It has been suggested that beta-blockers may improve agitation, anxiety and aggressive symptoms following brain injury, and reduce restlessness. Often the dosage is high, leaving patients susceptible to adverse effects such as sedation, depression and lethargy (Levy et al. 2005).
Pindolol is a beta-blocker unlike many others in that it exerts a partial agonist effect, providing only a slight stimulation of the blocked receptor and maintaining a better resting sympathetic tone.
Greendyke and Kantor (1986) investigated the effectiveness of a beta-blocker, pindolol, for the improvement of behavioural disturbances post ABI. A significant reduction in behaviours that led to assaults was demonstrated during treatment with pindolol, with the authors stating the optimal dose ranged between 40-60 mg per day. No therapeutic advantage was gained with doses beyond that but rather it led to adverse events (Greendyke & Kanter 1986). Although the frequency of supplemented psychotropic medications was reduced in the pindolol group, these medications were still given and may have attributed to the reduction in assaultive episodes.
Based on a single RCT, there is Level 1b evidence that pindolol decreases aggression following brain injury.
Pindolol can decrease aggressive behaviour following brain injury.
Propranolol is a non-selective beta-blocker and has been used for the reduction of aggressive behaviours associated with compromised brain function. It is not known how this drug works to affect behaviour, however it appears to lack serious cognitive and affective side effects of other medications or physical restraints used to treat agitation post injury (Levy et al. 2005).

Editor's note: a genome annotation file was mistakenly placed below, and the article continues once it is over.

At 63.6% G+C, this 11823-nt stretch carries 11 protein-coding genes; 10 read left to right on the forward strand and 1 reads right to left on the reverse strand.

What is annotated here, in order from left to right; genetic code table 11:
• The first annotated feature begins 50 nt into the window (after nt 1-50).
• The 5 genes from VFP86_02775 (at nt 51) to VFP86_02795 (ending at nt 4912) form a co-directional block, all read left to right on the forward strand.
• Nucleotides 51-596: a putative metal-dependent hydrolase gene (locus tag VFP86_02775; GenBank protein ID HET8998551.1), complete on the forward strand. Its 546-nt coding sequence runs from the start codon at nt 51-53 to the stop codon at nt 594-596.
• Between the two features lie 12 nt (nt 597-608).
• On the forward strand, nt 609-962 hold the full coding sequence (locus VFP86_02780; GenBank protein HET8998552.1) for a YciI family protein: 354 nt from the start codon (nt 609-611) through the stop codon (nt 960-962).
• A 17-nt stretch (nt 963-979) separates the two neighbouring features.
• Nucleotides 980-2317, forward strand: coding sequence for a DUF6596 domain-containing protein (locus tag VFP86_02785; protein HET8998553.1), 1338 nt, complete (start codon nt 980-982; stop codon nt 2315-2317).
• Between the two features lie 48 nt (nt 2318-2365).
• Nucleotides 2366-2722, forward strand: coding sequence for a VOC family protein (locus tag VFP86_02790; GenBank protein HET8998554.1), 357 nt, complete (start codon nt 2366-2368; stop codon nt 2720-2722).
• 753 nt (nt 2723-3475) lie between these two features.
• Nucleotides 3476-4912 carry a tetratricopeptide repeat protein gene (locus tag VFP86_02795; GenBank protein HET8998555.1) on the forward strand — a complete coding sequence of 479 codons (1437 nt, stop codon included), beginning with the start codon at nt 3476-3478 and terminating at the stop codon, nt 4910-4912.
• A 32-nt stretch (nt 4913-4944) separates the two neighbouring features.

Greendyke et al. (1986) investigated the effectiveness of a beta-blocker, propranolol, for the improvement of behaviour associated with brain disease in a randomized, crossover trial. Significantly fewer assaults and attempted assaults occurred during the 11-week propranolol treatment as compared to the placebo group. Of the nine patients, five showed marked improvement, two demonstrated moderate improvement, and two showed little or no improvement in assaultive behaviour. It should be noted that the participants also had severe dementia; therefore, this study was not used to draw conclusions for an ABI population as a whole. A later study by Brooke et al. (1992) found that propranolol was effective in reducing the intensity of the agitation but was not significantly more effective in reducing the number of episodes compared to a placebo.
There is Level 1b evidence that propranolol reduces the intensity of agitated symptoms following brain injury.
Propranolol reduces aggressive and agitated symptoms following brain injury.